Rami Komrokji, MD: I think JAK2 was one of the top 5 mutations you would see in the CHIP (clonal hematopoiesis of indeterminate potential) patients.

Srdan Verstovsek, MD, PhD: In all the people that don’t have any disease, yes.

Transcript Edited for Clarity 

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Transcript: 

Ruben A. Mesa, MD, FACP: I think that pretest probability is such a crucial point. In addition to those points that Srdan raised, which I think are excellent, what is it that raises the suspicion? Because it can overlap with a normal hemoglobin when all those other things are factors. Other factors we clearly have found that really should raise the suspicion amongst treating physicians are in that unexpected area of thrombosis. It’s not only thrombosis, but particular areas of thrombosis. Portal vein thrombosis is a big one, certainly a thrombosis in the skull.

Harry P. Erba, MD, PhD: Or Budd–Chiari syndrome.

Ruben A. Mesa, MD, FACP: Or Budd–Chiari syndrome, and why these areas are biologically more common than others, there is certainly interesting research looking into those reasons. But there is an important scientific clue. Why those areas of circulation? It can be anywhere. It can be arterial, it can be an MI, it can be a stroke, but some of these areas are really peculiar. Certainly, in Budd–Chiari syndrome, certain studies would suggest if you assess for the JAK2 mutation, at least a third of patients will be JAK2 mutated, many of them without overt erythrocytosis. In fact, sometimes their counts are even a bit suppressed because of the acute reaction that they’ve had to the thrombotic event.

Rami Komrokji, MD: But the rationale to lower the threshold is that there were cases that were missed. We used to talk about masked polycythemia vera. In the setting of thrombosis, you could not call it that before also having clonal marker. I think the rationale for lowering that is really to allow making the proper diagnosis in those cases. I think in my experience, as we said, common is common: Patients would still present with DVT and could have polycythemia. The other thing I would like to highlight is basically that this is the only myeloproliferative disease that one could check for the exon 12 mutation of JAK2, not just V617F. It’s probably not needed in any other disease, but there’s a small subset. I am seeing a lot of patients challenging that everything looks like polycythemia vera, but they are still negative for all the mutations. In this day and age, how do you make that diagnosis? Is it true polycythemia vera in absence of mutations?

Harry P. Erba, MD, PhD: That was going to be one of my next questions. When I go and lecture and talk about this disease, everyone has a patient or 2 who has been through the entire workup for erythrocytosis, including all of this that we talked about, and nothing is obvious. The question is, How do you manage those patients? What I tell them to do is maintain patients, keep them well hydrated, put and them on an aspirin. I typically don’t recommend cytoreductive therapy there because you don’t have a diagnosis of cancer.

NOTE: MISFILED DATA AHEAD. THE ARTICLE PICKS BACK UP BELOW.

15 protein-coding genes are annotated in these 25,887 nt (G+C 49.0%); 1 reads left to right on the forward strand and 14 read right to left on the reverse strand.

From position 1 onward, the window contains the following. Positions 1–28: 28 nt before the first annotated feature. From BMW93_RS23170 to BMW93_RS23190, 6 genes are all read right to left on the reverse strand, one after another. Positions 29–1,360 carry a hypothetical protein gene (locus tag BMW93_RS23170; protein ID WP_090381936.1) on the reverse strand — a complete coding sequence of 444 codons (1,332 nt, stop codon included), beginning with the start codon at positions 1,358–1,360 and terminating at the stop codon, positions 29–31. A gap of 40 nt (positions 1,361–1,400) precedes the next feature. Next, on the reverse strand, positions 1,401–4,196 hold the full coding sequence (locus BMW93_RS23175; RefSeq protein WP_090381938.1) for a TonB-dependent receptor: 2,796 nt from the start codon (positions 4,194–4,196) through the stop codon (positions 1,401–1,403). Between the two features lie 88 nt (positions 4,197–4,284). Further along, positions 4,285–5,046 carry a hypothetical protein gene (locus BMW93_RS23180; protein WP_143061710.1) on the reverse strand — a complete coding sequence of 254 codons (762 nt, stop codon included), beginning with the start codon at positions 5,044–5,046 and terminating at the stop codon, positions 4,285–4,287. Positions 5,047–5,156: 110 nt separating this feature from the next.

Jamile M. Shammo, MD, FASCP, FACP: I tend to think that if you have someone who you’re probably talking about, that 1% that doesn’t have clonal hematopoiesis, you should see something on the bone marrow biopsy. If there’s nothing in the bone marrow biopsy that supports myeloproliferative neoplasm, then I would like to try and find some other cause. Oftentimes, patients are taking testosterone and if you don’t ask, they won’t tell you. Or they’re taking something over the counter that may cause a very similar effect. And so, I suppose the real question is what happens if you have someone who is taking testosterone causing erythrocytosis, and what is their thrombotic risk? I’m not sure that we have enough data in the literature to support what we should be doing. It’s a problem.

Harry P. Erba, MD, PhD: Srdan?

Srdan Verstovsek, MD, PhD: The presence of the JAK2 mutation, either the V617F or exon 12, is not mandatory for diagnosis.

Harry P. Erba, MD, PhD: That’s right.

Srdan Verstovsek, MD, PhD: We have to recognize that, and there is a link mutation that we know can happen in occasional patients. There is a possibility of—at least in Italy, they reported a couple of cases—calreticulin-positive PV. Nevertheless, one practical point here is that testing needs to be sensitive as well as specific. Many times in the community setting, the sensitivity of the test for JAK2 V617F is not good enough. They come with 10% sensitivity or 20% sensitivity. I’ve seen it in consultations all the time. They say it’s PV, everything is PV, but it’s JAK2-negative. They may have a low JAK2 V617F allele burden. It doesn’t have to be 50%: it can be 10% and the sensitivity is 20%, so you’re not going to catch it. It’s false negative. The proper test or proper sensitivity of the test is sometimes an issue in making a diagnosis.

Harry P. Erba, MD, PhD: But let me push back on that a little bit. The other side of the coin is that you brought up clonal hematopoiesis of indeterminate prognosis. You have a patient with a hemoglobin that’s running 17 gm/dL and they’re 65 years old, so you do a myeloid gene panel or just check for JAK2. You do have a sensitive assay and it’s positive, but that doesn’t mean that the patient necessarily has PV . It could be true and unrelated. It could just be clonal hematopoiesis.

Srdan Verstovsek, MD, PhD: Absolutely.

Harry P. Erba, MD, PhD: That’s probably the reason why the allelic burden isn’t actually included in the diagnostic criteria.

Rami Komrokji, MD: I think JAK2 was one of the top 5 mutations you would see in the CHIP (clonal hematopoiesis of indeterminate potential) patients.

Srdan Verstovsek, MD, PhD: In all the people that don’t have any disease, yes.

Transcript Edited for Clarity